1. Never go outside. This is the most effective, though extreme, strategy. For most people it is ridiculously
extreme. But if you were born with xeroderma pigmentosa this strategy has a lot of merit. (Xeroderma pigmentosa is a skin disease in which sun damage to the DNA of the skin is not repaired by the normal DNA repair mechanisms most of us have. Because of that deficiency, people with this disease develop all kinds of skin cancers during childhood and without aggressive sun protection die of one of those skin cancers before becoming adults.)

2. Reduce your outdoor exposure, especially between the hours of 10 am and 4 pm (Daylight Saving Time) or between 9 a.m. and 3 p.m. (Standard Time). Because UVB rays are more effectively screened out by the earth’s atmosphere, they are less intense in the early morning and evening when the sun’s rays have to go through a thicker atmospheric layer. Avoiding mid day sun helps reduce your exposure to UVB. UVB produces the most common kind of sunburn and is generally considered to be a culprit in producing basal cell fcarcinomas, malignant melanomas, and squamous cell carcinomas – the three most common skin cancers. But here is a caveat: UVA (the longer ultraviolet wave) is not effectively screened out by the earth’s atmosphere and is just as bad throughout the day. UVA has been associated with increase risk of squamous cell carcinoma and malignant melanoma.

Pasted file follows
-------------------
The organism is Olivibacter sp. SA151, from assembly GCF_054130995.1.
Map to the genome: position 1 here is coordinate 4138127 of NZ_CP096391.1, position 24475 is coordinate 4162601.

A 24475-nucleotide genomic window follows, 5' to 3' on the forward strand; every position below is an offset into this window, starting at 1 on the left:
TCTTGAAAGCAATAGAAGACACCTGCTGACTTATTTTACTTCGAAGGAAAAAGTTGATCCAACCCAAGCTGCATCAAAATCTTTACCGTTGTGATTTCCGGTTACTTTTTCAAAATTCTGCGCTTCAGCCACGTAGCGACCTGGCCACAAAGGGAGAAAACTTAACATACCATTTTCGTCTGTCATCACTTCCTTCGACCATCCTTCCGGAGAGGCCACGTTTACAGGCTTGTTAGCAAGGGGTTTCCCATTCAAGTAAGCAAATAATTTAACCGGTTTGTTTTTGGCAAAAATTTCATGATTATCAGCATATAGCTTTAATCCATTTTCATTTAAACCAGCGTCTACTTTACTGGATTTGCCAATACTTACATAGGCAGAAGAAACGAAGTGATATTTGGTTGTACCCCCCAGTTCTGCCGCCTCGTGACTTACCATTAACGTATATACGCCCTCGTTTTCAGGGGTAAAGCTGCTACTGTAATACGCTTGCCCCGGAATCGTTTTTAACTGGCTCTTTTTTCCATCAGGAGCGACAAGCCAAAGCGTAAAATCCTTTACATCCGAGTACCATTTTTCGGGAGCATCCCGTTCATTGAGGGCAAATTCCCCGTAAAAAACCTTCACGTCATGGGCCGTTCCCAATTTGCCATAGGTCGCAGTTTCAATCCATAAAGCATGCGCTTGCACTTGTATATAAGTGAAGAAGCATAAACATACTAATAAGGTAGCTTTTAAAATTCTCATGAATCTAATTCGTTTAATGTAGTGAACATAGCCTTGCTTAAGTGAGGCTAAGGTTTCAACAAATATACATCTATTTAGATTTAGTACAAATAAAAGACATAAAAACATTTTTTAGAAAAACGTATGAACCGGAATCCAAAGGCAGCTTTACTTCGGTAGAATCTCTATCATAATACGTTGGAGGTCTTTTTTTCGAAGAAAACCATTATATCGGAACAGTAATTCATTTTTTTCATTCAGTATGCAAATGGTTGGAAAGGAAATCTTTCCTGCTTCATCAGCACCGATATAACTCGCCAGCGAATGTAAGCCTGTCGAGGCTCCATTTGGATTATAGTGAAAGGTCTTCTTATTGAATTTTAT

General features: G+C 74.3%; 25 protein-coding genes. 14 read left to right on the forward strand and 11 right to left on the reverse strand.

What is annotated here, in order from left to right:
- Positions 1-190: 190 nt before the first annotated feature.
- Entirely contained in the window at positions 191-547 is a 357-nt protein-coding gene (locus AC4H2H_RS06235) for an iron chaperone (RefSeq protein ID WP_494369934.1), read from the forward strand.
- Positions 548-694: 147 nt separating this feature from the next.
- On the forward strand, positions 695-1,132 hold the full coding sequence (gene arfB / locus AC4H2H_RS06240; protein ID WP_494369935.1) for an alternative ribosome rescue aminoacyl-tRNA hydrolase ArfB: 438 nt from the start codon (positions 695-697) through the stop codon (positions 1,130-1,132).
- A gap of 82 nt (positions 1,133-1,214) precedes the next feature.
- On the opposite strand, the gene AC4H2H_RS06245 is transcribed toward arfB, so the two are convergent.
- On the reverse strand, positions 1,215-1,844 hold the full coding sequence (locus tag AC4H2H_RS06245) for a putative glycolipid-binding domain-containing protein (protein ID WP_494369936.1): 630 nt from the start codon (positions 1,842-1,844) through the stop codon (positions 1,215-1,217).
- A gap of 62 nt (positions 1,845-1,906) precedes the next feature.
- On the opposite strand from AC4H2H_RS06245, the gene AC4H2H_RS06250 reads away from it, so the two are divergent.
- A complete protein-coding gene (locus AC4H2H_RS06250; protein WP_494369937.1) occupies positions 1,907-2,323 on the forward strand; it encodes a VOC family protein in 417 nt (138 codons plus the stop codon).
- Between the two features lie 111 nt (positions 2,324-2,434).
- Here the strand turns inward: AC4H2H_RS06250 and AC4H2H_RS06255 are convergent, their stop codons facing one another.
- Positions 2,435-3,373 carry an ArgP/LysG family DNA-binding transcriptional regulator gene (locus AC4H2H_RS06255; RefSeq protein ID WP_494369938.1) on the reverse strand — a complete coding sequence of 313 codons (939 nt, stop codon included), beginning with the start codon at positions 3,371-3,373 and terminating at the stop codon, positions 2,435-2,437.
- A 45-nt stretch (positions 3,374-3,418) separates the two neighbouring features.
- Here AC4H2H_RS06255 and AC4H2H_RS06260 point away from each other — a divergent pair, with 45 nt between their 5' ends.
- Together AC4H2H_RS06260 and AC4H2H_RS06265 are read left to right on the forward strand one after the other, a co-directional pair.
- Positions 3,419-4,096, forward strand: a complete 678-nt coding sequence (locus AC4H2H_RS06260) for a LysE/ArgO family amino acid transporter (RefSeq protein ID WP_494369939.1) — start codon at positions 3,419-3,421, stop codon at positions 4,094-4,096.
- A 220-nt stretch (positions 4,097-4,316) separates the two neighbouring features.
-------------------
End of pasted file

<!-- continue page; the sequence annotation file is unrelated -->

3. Be more careful in the summer than the winter. There are more powerful ultraviolet rays during the summer than winter.

4. Wear sun protective clothing when outdoors. If it is covered up, it has some degree of protection. How much protection depends upon what covers it. A fairly thin white cotton shirt might have a sun protection factor of 3 or 4 (which means that it takes three or four times longer to get a sunburn than if there were no shirt at